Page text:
If India’s principal contradiction today is with China, Delhi can’t bet on either Europe or Russia to balance Chinese power in Asia. India has long relied on Russia – or the eastern part of Europe — to produce a regional balance of power in Asia. More recently, it has been enthused by the plans of various European powers to take a larger role in the Indo-Pacific. If both western and eastern parts of Europe look to China for their salvation, their utility for India would decline.

Fourth, does that mean Delhi should turn its back on Europe? On the contrary, Macron’s China push underlines India’s own possibilities in Europe. A Western Europe that follows the money in China could do the same in India. If Delhi can make it easy for European businesses to grow in India, it can get much strategic benefit out of the partnerships with Brussels and individual European actors.

India is also stepping up its engagement with Russia on the calculation that Moscow’s current dependence on Beijing is temporary. The jury is out on this question though.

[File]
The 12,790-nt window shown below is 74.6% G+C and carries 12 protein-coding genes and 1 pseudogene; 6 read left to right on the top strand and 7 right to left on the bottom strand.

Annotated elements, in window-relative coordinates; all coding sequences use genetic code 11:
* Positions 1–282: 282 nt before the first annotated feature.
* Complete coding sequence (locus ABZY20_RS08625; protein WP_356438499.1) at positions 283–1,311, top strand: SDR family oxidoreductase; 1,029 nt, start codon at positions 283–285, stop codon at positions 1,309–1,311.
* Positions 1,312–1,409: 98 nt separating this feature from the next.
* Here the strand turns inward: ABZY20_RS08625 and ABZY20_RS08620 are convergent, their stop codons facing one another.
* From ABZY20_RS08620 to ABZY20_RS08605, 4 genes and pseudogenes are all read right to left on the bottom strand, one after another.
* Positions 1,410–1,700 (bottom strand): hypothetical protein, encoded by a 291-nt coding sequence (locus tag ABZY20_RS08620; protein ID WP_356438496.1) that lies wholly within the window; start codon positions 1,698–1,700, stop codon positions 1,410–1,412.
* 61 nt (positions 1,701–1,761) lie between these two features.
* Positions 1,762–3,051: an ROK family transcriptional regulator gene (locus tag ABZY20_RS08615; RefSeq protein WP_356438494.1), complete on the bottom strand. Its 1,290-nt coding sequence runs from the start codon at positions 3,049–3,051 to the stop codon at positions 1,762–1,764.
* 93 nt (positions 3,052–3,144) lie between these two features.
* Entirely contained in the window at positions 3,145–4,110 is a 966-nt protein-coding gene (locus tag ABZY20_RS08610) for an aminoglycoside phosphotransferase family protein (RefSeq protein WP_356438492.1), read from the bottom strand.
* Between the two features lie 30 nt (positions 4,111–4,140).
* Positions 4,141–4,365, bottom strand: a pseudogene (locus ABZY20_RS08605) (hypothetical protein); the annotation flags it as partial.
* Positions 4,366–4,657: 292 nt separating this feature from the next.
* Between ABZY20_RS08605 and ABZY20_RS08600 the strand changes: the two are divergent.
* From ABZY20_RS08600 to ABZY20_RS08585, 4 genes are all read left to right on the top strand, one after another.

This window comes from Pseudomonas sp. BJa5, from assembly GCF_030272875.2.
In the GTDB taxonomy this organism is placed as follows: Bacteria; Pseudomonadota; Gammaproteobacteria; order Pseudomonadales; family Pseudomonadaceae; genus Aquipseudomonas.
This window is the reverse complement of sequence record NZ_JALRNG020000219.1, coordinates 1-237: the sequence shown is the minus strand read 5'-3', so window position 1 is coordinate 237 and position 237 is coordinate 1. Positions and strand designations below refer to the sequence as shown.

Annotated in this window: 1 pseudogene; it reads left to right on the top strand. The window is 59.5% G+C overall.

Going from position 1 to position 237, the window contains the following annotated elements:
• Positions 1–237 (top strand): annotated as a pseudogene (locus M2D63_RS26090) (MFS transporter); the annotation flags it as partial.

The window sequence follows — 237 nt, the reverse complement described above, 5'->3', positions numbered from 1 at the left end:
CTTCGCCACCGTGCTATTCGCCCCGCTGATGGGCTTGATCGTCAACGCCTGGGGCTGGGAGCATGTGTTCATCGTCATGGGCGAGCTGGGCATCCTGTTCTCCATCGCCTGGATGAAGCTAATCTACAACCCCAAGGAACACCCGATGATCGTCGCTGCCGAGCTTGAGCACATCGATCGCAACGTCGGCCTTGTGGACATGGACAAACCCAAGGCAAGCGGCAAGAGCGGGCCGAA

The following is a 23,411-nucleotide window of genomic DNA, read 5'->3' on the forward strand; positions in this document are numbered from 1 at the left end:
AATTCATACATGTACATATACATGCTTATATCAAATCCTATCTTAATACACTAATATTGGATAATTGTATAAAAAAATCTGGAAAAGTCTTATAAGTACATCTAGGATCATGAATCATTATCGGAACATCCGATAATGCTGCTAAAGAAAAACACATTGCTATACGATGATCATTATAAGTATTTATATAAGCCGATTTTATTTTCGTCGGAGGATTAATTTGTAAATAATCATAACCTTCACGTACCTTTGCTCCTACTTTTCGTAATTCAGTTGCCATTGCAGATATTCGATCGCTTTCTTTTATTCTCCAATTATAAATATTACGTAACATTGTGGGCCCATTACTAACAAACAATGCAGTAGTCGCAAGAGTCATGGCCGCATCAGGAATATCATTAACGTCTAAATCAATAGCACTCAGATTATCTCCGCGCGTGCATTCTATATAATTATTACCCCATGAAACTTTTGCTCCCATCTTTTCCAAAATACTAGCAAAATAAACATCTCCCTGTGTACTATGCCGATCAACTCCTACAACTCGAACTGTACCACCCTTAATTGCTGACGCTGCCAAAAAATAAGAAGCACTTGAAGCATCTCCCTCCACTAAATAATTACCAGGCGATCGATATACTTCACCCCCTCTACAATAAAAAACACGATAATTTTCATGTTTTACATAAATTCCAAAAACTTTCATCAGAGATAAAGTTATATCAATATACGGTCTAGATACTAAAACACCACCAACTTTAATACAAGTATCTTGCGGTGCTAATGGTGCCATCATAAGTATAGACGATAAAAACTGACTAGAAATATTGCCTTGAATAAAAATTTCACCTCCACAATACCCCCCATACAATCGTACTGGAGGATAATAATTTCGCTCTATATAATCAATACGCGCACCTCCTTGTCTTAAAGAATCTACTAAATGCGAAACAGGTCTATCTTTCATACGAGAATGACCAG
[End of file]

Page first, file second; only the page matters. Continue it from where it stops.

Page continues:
Fifth, the inability or unwillingness of both Russia and Western Europe to balance China means India needs to work much more closely with the US and its Asian allies to secure a more favourable balance of power in its Indo-Pacific neighbourhood.

It is equally true that the strategic value of India will only go up for the US amidst the European reluctance to stand up to China’s hegemonic ambitions. After all, few countries in Asia face more urgent and daunting challenges from China than India. And few Asian capitals have more political will to stand up to Beijing than Delhi. Meanwhile, the reduced standing of Europe and Russia in great power relations is accompanied by Asia’s rise. China is already a dominant player in the world and there are emerging strategic opportunities for Japan, India and South Korea.

What about the divisions within Asia? Clearly, Asia is as divided as Europe is. Those Asian powers that can better navigate the current contradictions within the West are likely to benefit the most. That, in turn, suggests that India needs greater engagement with European geopolitics and not less.

The writer is senior fellow, Asia Society Policy Institute, Delhi and contributing editor on international affairs for The Indian Express